Louisa Trotter works her way up from being a skivvy to being the Queen of cooks, cook to the King, and owner of the Bentinck Hotel. Her life and happenings among the guests and staff of the... See full summary »
The extended Forsyte family live a more than pleasant upper middle class life in Victorian and later Edwardian England. The two central characters are Soames Forsyte and his cousin Jolyon ... See full summary »
Nyree Dawn Porter
James Onedin marries Anne Webster in order to get his hands on a ship. However the marriage turns out to be one of true love. James is ruthless in his attempt to get a shipping line started... See full summary »
Two young men meet at Oxford. Charles Ryder, though of no family or money, becomes friends with Sebastian Flyte when Sebastian throws up in his college room through an open window. He then ... See full summary »
Jane Austen's last novel provides the plot for this earlier Granada miniseries. Set in pre-Victorian England, this movie tells the story of Anne Elliot, who now having lost her "bloom" is ... See full summary »
When Elizabeth Tudor comes to the throne, her (male) advisers know she has to marry. Doesn't she? Thus starts a decades-long political/ matrimonial game, during an age of high passions and high achievement.
Audrey fforbes-Hamilton is sad when her husband dies but is shocked when she realises that she has to leave Grantleigh Manor where her family has lived forever. The new owner is Richard De ... See full summary »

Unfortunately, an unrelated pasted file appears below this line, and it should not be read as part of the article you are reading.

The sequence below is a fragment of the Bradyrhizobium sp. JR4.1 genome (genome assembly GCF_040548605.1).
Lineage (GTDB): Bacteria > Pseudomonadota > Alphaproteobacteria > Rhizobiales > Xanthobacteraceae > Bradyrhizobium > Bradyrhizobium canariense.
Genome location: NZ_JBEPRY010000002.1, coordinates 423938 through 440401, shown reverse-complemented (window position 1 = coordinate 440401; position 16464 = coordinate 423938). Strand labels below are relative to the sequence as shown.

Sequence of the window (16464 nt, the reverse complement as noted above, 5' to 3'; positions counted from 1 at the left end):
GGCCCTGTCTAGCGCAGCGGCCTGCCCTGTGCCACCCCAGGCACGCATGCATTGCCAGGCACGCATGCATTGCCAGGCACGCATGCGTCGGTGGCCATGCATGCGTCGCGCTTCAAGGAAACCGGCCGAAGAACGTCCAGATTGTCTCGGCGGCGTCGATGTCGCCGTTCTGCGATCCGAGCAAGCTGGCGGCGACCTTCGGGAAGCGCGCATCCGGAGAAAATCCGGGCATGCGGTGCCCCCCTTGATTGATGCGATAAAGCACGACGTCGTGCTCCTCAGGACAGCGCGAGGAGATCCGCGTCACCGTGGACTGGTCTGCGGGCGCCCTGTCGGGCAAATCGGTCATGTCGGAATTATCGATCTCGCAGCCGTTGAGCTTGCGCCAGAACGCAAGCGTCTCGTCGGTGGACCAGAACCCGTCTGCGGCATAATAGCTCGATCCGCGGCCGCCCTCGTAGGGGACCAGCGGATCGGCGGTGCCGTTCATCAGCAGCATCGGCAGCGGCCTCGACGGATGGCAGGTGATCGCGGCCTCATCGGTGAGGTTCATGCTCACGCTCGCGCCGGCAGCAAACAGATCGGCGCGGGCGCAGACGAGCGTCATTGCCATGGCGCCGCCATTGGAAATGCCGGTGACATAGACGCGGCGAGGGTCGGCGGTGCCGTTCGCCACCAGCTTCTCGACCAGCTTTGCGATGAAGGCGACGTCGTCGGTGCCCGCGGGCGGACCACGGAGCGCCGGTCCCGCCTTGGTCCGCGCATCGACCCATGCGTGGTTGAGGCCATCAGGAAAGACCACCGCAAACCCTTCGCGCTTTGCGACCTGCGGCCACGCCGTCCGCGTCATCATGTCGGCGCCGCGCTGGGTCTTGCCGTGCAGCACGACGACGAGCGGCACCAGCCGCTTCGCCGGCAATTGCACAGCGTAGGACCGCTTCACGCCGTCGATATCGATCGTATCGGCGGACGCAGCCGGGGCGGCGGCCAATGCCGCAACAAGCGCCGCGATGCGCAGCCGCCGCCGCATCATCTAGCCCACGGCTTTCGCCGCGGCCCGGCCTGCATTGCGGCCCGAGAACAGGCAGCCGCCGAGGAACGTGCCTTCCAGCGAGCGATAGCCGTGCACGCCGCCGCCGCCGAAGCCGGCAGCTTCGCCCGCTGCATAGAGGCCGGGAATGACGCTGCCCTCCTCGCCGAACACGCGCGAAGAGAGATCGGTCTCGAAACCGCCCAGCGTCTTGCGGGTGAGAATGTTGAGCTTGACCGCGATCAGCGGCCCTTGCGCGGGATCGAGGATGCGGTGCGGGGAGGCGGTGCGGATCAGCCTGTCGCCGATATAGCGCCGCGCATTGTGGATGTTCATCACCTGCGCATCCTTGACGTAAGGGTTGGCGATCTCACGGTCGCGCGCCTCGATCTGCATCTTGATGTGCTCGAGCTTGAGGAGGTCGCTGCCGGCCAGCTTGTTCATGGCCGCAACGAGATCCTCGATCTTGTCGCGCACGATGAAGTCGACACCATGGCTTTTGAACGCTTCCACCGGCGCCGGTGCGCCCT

In 1895, women were not expected to work - or even know about - medicine. Women were expected to work as house-wives, mothers, teachers and nurses. One woman was determined to change that. ... See full summary »
The series follows the lives of both the family and the servants in the London townhouse at 165 Eaton Place. Richard Bellamy, the head of the household, is a member of Parliament, and his wife a member of the titled aristocracy. Belowstairs, Hudson, the Scottish butler directs and guides the other servants about their tasks and (sometimes) their proper place. Real-life events from 1903-1930 are incorporated into the stories of the Bellamy household. Written by
The plot called for a scene at Charing Cross Station, circa 1914, to show wounded troops returning from the front lines, the crew found ingenious solutions. Marylebone Station substituted for Charing Cross, which was too modern. The modern signs and posters were taken down or covered up with replicas of 1914-1918 posters we bought at the Imperial War Museum. An old newspaper and confectionery kiosk were built and dummy gas-lamps installed. A plywood engine was stuck on the front of the first carriage, while a modern diesel engine did the pushing from behind, well out of camera range. Apparently one lady who was visiting the set fainted when she saw all the bloody corpses. See more »
Hamish and Dorothy Matthews' names are spelt Mathews in the credits of episode 3.11 and Matthews in episode 4.6 See more »
No other television drama made in any country has equaled or surpassed this one in quality from the beginning to the end of the series. Interesting and relevant themes, historical background, outstanding writing, plots, characters, sets, direction, acting, photography, editing - every aspect is executed brilliantly and and so well that you don't even notice them. And yet it's more than just the sum of those elements - it's a complete package that is compelling and unforgettable. What else can you say? This is a milestone in television production. If you haven't seen it, you're missing a major event in television history. Get the entire series, and watch all 68 episodes, in order. You will never forget this show.
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